These 5 DIY floating rope dog toys are perfect for your water-loving dog! Made with polypropylene rope, these DIY floating dog toys are safe for your dog, float on water, and are cheap, easy and fun to make!
All these 5 DIY floating rope dog toys are Khaleesi-approved. Khaleesi is my 1-year old, water-crazy, high-energy black GSD who loves to play tug, fetch and hide & seek! Because she’s very mouthy she always needs a toy in her mouth. And since she’s water-crazy and loves to swim, I had to make her DIY floating rope dog toys with polypropylene rope! Continue reading 5 DIY Floating Rope Dog Toys→
Make an easy Edwardian ribbon fuchsia with gold and silver ribbon!
‘Charming and novel effects can be obtained in “hoar frost” embroidery, a work that will appeal very strongly to all lovers of the dainty and delicate. The materials required are simple and inexpensive. Silver gauze ribbon in half and quarter inch widths […] and net’ (Every Woman’s Encyclopaedia, 1910-2a).
Gilded walnuts were popular Christmas tree ornaments in the Victorian era. Victorian gilded walnut ornaments are easy, cheap and beautiful natural Christmas decorations – all you need are walnuts, ribbon and gold acrylic paint.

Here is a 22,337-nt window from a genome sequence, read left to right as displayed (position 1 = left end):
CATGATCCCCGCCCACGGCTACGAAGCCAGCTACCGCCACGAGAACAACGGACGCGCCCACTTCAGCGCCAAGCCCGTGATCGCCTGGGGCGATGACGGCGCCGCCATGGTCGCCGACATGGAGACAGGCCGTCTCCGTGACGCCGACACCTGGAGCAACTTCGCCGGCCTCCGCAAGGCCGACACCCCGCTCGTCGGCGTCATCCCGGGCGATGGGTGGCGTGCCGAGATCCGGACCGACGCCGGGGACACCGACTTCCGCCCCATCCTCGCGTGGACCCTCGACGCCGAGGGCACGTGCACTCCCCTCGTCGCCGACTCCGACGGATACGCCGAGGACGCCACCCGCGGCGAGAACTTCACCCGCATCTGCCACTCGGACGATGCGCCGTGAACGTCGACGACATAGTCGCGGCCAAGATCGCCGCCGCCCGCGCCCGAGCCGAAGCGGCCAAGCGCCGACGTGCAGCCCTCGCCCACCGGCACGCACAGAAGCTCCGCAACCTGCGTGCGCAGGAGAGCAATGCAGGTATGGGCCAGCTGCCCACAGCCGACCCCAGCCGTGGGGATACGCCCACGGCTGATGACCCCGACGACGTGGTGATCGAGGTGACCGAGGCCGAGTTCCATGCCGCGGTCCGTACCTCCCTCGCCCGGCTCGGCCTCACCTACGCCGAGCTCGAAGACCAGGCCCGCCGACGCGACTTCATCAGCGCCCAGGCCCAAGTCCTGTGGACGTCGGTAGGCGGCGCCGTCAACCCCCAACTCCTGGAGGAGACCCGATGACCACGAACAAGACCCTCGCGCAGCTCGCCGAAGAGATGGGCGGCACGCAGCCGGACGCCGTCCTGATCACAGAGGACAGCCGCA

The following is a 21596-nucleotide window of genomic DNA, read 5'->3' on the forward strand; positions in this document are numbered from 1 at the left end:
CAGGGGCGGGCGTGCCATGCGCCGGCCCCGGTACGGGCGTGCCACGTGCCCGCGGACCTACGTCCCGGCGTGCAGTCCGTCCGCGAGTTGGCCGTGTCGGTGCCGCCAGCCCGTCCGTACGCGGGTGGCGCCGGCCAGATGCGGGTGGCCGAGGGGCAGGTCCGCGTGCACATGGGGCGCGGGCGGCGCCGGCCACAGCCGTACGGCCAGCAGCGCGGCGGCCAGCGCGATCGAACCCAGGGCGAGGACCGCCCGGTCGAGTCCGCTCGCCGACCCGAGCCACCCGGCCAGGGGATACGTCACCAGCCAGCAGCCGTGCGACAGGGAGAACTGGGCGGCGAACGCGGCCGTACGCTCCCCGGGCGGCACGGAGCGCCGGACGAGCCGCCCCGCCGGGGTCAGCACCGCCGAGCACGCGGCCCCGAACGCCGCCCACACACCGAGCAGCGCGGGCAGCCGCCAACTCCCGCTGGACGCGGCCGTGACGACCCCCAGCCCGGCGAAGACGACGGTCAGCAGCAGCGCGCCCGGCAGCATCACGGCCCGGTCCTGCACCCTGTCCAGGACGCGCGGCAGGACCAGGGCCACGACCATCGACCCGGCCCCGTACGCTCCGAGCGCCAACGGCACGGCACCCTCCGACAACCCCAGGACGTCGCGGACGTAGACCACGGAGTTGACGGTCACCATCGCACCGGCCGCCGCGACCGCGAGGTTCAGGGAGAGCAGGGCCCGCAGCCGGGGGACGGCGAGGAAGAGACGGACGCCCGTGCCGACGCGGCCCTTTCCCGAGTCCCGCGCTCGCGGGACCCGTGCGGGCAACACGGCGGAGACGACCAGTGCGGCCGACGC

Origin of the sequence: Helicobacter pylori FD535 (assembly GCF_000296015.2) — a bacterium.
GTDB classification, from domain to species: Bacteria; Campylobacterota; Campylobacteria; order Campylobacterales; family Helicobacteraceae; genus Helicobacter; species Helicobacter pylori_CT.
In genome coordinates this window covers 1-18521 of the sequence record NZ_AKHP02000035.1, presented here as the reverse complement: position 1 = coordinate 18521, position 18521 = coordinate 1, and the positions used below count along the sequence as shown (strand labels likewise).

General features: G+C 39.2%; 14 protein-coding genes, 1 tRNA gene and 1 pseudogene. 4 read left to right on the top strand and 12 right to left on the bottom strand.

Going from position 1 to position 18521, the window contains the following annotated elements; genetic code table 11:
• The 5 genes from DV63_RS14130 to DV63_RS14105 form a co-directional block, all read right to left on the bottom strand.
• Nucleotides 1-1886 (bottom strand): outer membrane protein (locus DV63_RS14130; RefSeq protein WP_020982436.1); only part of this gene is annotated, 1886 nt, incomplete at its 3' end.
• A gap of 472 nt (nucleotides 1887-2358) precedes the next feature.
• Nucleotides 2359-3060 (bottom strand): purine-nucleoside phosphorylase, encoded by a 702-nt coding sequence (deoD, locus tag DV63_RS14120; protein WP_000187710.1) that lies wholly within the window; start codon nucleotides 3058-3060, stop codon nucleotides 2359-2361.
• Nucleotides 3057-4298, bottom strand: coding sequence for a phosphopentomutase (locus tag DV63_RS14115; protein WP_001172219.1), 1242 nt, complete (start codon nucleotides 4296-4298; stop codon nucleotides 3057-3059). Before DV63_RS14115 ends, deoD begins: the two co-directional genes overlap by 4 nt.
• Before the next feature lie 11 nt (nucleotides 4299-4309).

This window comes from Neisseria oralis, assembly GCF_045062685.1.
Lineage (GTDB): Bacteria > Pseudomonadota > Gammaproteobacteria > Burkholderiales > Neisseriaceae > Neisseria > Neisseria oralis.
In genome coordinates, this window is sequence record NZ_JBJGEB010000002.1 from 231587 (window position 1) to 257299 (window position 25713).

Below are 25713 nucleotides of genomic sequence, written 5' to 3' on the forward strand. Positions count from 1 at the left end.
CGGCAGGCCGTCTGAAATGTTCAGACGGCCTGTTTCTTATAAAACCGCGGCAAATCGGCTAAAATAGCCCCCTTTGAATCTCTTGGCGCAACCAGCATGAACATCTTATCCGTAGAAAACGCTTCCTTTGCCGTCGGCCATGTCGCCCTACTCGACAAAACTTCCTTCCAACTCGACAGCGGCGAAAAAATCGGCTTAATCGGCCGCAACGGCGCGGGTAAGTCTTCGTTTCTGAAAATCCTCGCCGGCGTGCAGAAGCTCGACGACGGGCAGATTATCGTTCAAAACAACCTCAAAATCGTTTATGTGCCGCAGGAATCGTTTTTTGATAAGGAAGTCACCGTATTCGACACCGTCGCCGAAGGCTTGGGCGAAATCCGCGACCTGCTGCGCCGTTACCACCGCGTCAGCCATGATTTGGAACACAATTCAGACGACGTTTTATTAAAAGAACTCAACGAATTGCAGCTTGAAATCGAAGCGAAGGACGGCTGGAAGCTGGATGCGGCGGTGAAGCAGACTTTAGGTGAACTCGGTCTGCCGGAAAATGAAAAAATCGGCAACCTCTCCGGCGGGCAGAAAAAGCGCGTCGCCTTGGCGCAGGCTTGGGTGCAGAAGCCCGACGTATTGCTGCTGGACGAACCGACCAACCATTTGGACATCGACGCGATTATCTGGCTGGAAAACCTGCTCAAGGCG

Who doesn’t like a toy for Christmas? Turn old clothes and fabric scraps into these 2 cute DIY Christmas dog toys: A green and red Christmas wreath dog toy and and a red and white candy cane dog toy. You’re pup will love them!
These 2 DIY Christmas dog toys are great for playing fetch and tug-of-war with your dog. And the Christmas toys cost you nothing if you use your old torn clothes to make them. For the Christmas wreath dog toy I used an old sweater that I wore as a child. And for the candy cane dog toy I used old red and white fabric strips. Sweater pants and leggings work well too because you can cut them into long strips.
Learn to make an authentic Victorian rag ball for your kid, pup, or as decoration.
In the Victorian era, a rag ball was a toy of poor children. Old rags and fabric scraps were wound into a ball and covered with ball stitches to hold the rags together: ‘Ball Stitch – A stitch used in making ornamental balls for children.’ (Embroidery Stitches, 1872, p. 9)
Rag balls were popular Victorian Christmas presents. Victorian mothers would make rag balls for their toddlers, while kids could make their own rag balls – rag balls are so easy and fast to make! And cheap too – using just what you’d usually throw away!